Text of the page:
Personal Projects: Lise Metzger

- - Personal Project

The Art of the Personal Project is a crucial element to let potential buyers see how you think creatively on your own.  I am drawn to personal projects that have an interesting vision or that show something I have never seen before.  In this new revised thread, I’ll include a link to each personal project with the artist statement so you can see more of the project. Please note: This thread is not affiliated with any company; I’m just featuring projects that I find.  Please DO NOT send me your work.  I do not take submissions.

Today’s featured artist: Lise Metzger

About six years ago, at a particularly isolated time in my life when I had less photo work and more domestic responsibilities as a single mother, I asked a farmer if I could photograph her. I’d been interested in all things food for many years, stemming from serious intestinal issues that started an exploration into how the food we eat and the way it’s raised and distributed impact our health. It’s not a new story that our industrialized food system is not serving us. The American system of mass production and the food policies that subsidize that system have created an unhealthy diet using unsustainable methods. Cheap, over-processed food poisons our bodies, exploits our animals and food workers, degrades our land, pollutes our water, and depletes our natural resources.

Such an inquiry into food, naturally, leads to the farmer.

So I started to visit Shannon’s farm to make pictures but also to hang out with her—to inhabit another woman’s life for a brief while and escape my own. The shooting I was doing was so unlike the work I was known for. It was just Shannon, me, and my camera. No styling, no lights. Just life as it was happening. I kept the work private for a very long time, because it was something I was doing just for myself.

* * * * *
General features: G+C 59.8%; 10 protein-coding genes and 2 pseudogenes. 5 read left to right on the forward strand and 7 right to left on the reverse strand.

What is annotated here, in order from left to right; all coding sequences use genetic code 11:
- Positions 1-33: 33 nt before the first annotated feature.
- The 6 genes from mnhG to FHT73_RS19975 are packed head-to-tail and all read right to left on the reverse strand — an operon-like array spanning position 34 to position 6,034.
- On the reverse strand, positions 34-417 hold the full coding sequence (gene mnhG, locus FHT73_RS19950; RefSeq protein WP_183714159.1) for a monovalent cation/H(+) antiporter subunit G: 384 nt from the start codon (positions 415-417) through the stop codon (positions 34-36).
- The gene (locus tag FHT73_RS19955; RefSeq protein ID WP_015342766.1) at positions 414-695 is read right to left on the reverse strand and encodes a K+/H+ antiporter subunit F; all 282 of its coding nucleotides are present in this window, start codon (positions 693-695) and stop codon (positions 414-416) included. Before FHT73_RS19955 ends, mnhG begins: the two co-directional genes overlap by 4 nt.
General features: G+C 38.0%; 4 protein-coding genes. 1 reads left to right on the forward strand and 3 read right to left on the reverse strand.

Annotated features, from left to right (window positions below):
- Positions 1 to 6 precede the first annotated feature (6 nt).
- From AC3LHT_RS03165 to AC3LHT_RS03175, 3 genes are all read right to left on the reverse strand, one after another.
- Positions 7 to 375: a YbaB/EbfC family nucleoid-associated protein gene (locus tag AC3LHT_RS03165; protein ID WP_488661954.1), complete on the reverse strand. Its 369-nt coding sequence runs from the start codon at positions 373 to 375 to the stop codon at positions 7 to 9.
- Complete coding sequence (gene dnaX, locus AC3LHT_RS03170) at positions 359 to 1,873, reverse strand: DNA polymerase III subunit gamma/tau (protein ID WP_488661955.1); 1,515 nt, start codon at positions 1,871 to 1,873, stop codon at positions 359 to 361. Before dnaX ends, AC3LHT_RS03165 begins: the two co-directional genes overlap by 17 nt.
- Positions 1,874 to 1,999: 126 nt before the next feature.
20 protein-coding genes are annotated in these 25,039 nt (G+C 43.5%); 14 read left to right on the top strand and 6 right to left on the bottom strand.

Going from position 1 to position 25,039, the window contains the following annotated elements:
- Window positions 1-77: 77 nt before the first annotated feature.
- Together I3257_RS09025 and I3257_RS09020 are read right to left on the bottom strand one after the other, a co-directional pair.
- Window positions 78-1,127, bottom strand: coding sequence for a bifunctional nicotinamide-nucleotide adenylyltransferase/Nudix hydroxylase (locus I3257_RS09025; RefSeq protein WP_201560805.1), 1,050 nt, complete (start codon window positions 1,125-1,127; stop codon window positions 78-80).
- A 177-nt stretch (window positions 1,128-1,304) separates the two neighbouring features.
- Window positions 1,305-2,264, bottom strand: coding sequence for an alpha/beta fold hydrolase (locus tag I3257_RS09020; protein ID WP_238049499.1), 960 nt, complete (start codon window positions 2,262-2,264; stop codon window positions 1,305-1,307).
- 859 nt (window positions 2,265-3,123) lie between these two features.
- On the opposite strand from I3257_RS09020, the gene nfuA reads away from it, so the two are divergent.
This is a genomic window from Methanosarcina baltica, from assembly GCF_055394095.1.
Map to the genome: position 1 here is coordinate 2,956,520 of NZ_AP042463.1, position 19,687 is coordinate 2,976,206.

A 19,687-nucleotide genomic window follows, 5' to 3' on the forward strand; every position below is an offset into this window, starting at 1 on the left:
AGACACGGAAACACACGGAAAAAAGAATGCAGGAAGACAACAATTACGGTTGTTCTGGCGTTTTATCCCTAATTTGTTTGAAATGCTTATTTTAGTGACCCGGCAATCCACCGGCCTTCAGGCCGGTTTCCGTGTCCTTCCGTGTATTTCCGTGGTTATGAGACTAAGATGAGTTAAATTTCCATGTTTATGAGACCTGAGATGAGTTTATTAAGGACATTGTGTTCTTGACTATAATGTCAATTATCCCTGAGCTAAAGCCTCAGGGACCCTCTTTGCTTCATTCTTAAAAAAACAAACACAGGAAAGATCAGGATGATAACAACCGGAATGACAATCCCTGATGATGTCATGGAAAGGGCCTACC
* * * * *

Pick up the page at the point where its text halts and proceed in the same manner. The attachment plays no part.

I was curious about other women who took up the hard work of farming, and I wondered if there were many of them. Little did I know. One of the fastest growing demographics in the U.S. is women farmers, and they are more likely to pursue a kind of farming that really interests me: sustainable (organic, whether certified or not), small scale, independent.

I began to photograph more women. Each one has a rich story and a depth of knowledge about growing and raising food and is pursuing her vision of a life with meaning and purpose. The need to share each farmer’s story—in words as well as photos–was strong, and in 2016 I launched Grounded Women as a blog.

Life makes sense to me when I am on a farm; I feel centered and healthy. But farming isn’t a choice many of us want or can make. I share these stories of real women growing real food to inspire us all to create our own authentic life, to have our own healthy relationship to the earth and food, and to do our part—as each of us can—to heal our planet and ourselves.

 

 

To see more of this project, click here.

APE contributor Suzanne Sease currently works as a consultant for photographers and illustrators around the world. She has been involved in the photography and illustration industry since the mid 80s. After establishing the art buying department at The Martin Agency, then working for Kaplan-Thaler, Capital One, Best Buy and numerous smaller agencies and companies, she decided to be a consultant in 1999. She has a new Twitter feed with helpful marketing information because she believes that marketing should be driven by brand and not by specialty.  Follow her at @SuzanneSease.

 

Suzanne Sease

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